Friday, 18 March 2011
Lattuada's Overcoat and Visconti's White Nights and Italian-Russian Cinematographic ( & Cultural) Influences
A recent viewing of Alberto Lattuada's 'Il Cappotto' (The Overcoat) and Luchino Visconti's 'Le notti bianche' (White Nights)- two films owing their plots to Gogol's and Dostoyevsky's well-known short stories have convinced me of a number of things: that the 'adaptation' of Russian classics is not a hopeless enterprise (the failures of Lean's 'Doctor Zhivago', Fiennes's Onegin or the Taviani brothers 'Resurrection' which, nonetheless, was to win the 2002 Moscow Film Festivals main prize to the utter astonishment of many, nothwithstanding). However, the strength of Lattuada's and Visconti's films have, perhaps, a lot to do with the fact that they do not attempt to be adaptations and transpose the action not to an imagined Russia but to a phantasmagoric Italy (Visconti keeps the female character as slavic but not Russian). The fact that they do not attempt to be faithful to the originals and both sprung from stylistic developments inherent to Italian cinema at the time make these films successful fusions of two cultures (the same one may say of Kurosawa's frequent tranpsoitions of Russian and Western literary classics or Kozintsev's superlative trio of Shakespeare- King Lear and Hamlet- and Cervantes' Don Quijote.
Lattuada's film was certainly significant in its attempt to break free from the grasp that a narrow conception of neorealism was holding Italian cinema at the time- a neorealism that wanted simply to record everyday reality in its most minimal details, to trail or shadow (pedinare) human reality as Cesare Zavattini put it. The transformation of Akaky Akakievich into Carmine de Carmine and nineteenth century Saint Petersburg into 1930s Pavia brought something new to Post-War Italian cinema instilling a certain fantastic, quasi-surreal tone to the film which was to be one of a bunch of great films from 1951-2 (including Antonioni's 'Cronaca di un amore', De Sica's 'Umberto D', Fellini's ''Lo sceicco bianco', Lizzani's 'Achtung Banditi' and Rossellini's 'Europa '51' to name but a few).
Visconti's adaptation of the Dostoyevsky tale five years later already having left neorealism far behind is fascinating in its search for a kind of theatricalised cinema (and was a tale that Robert Bresson would try to transpose to cinema years later).
Lattuada was to return to Russian literature in later films - to Pushkin in 'La Tempesta' (a reworking of Pushkin's 'The captain's Daughter'), to Chekhov in 'La Steppa' and to Bulgakov in 'La cuore d'un cane' (The Heart of a Dog). None of these films obtained the critical acclaim of his 'Cappotto' however.
The cinematographic trace of Russia in Italian cinema (as well as of Russian literature and art thoughout Italian culture) and vice versa is one of those subjects that require years of investigation. What would appear a reasonable supposition - that this mutual influence was to be partially closed in the 1920s and 1930s - is certainly fales. The success of Soviet films in the Italian ventennio, especially, for example (but not only) Ekk's 'Putyovka k zhizhn' (Road to Life) at the first Venice Film Festival is one of the many interactions that occurred during this period. The post-war years are so full of contacts and mutual influences that hopefully at one point this area will be fully explored in a monograph.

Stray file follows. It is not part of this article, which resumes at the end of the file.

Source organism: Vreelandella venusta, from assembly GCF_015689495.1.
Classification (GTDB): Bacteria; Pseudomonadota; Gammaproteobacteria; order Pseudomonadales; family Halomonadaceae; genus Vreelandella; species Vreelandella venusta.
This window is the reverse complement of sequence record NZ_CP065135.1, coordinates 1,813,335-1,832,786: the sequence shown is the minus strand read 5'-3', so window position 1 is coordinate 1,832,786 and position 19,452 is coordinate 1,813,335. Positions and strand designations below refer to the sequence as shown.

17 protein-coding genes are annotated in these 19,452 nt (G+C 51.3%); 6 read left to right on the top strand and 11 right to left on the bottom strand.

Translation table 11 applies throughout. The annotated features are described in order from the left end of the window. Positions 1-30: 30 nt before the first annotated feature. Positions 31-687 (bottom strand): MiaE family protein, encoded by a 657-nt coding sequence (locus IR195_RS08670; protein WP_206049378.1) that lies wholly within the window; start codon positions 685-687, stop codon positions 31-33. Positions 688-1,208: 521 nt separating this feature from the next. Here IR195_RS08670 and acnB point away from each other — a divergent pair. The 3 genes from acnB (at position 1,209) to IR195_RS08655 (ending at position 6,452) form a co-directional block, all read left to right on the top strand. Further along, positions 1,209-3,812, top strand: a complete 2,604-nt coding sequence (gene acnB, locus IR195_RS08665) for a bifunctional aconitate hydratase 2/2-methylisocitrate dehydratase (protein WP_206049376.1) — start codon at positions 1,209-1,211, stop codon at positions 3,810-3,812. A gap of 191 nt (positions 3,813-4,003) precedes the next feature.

The influence of Soviet montage cinema on Italy's interwar director Alessandro Blasetti, the quasi-subversive expounding of Soviet montage theory in Italy's 'Centro Sperimentale di Cinematografia' by the Marxist critic Umberto Barbaro, the critical and theoretical work of Guido Aristrarco, Glauco Viazzi, Giovanni Buttafava (three oustanding Italian critics of Soviet cinema), the influence of Italian neorealims in turn on a whole generation of Soviet directors of the Thaw, fascinating individual stories of exiles - whether Italian exiles in Soviet Russia like that of Francesco Misiano or the story of Shaliapin's daughter (Marina) and her role in Italian cinema under fascism, the filming of Russian-themed films such as La Principessa Tarakanova directed by the Russian exile Fyodor Otsep and Mario Soldati and the numerous Soviet films with Italian themes (and vice versa), the Italian-Soviet co-productions from the light-hearted Ryazanov comedy to the Tarkovsky 'Nostalghia' and the many festivals of Italian cinema in the Soviet Union and Soviet cinema in Itay during the Cold War period point to numerous links.
Lattuada and Visconti (Tarkovsky and Ryazanov) are only two pointers to contact between Italian and Russian cultural worlds and sensitivities - one can add bernardo Bertolucci's 'Tragedy of a Ridiculous Man', Bellocchio's Il Gabbiano (The Seagull), Mikhalkov's (Oci Chyornie) as less convincing but, nonetheless, curious transpositions. In the world of animation the trio of Federico Fellini, Tonino Guerra and Andrei Khrzhanovsky have produced a fascinating film based on Fellini's erotic drawings 'Il lungo viaggio' (The Long Voyage) and deserving of a whole article of its own. The link between Russian and Italian culture in general is, of course, not limited to film- the reception of Russian literature has been mediated by figures who made a significant contribution to culture in their own right - such as the poet Slavist Angelo Maria Ripellino or one of the greatest twentieth century Italian writers Tommaso Landolfi who translated Pushkin and Lermontov. What would Russian art be without the image and presence of Italy (it would be almost as easy to list the Russian artists who hadn't been to Italy than those who had). The heroic attempt of the recently departed Boris Tishchenko to create symphonies based on Dante's Divine Comedy makes it clear that in Russian music, too, is a sphere in which Italian themes abound. The subject is clearly infinite.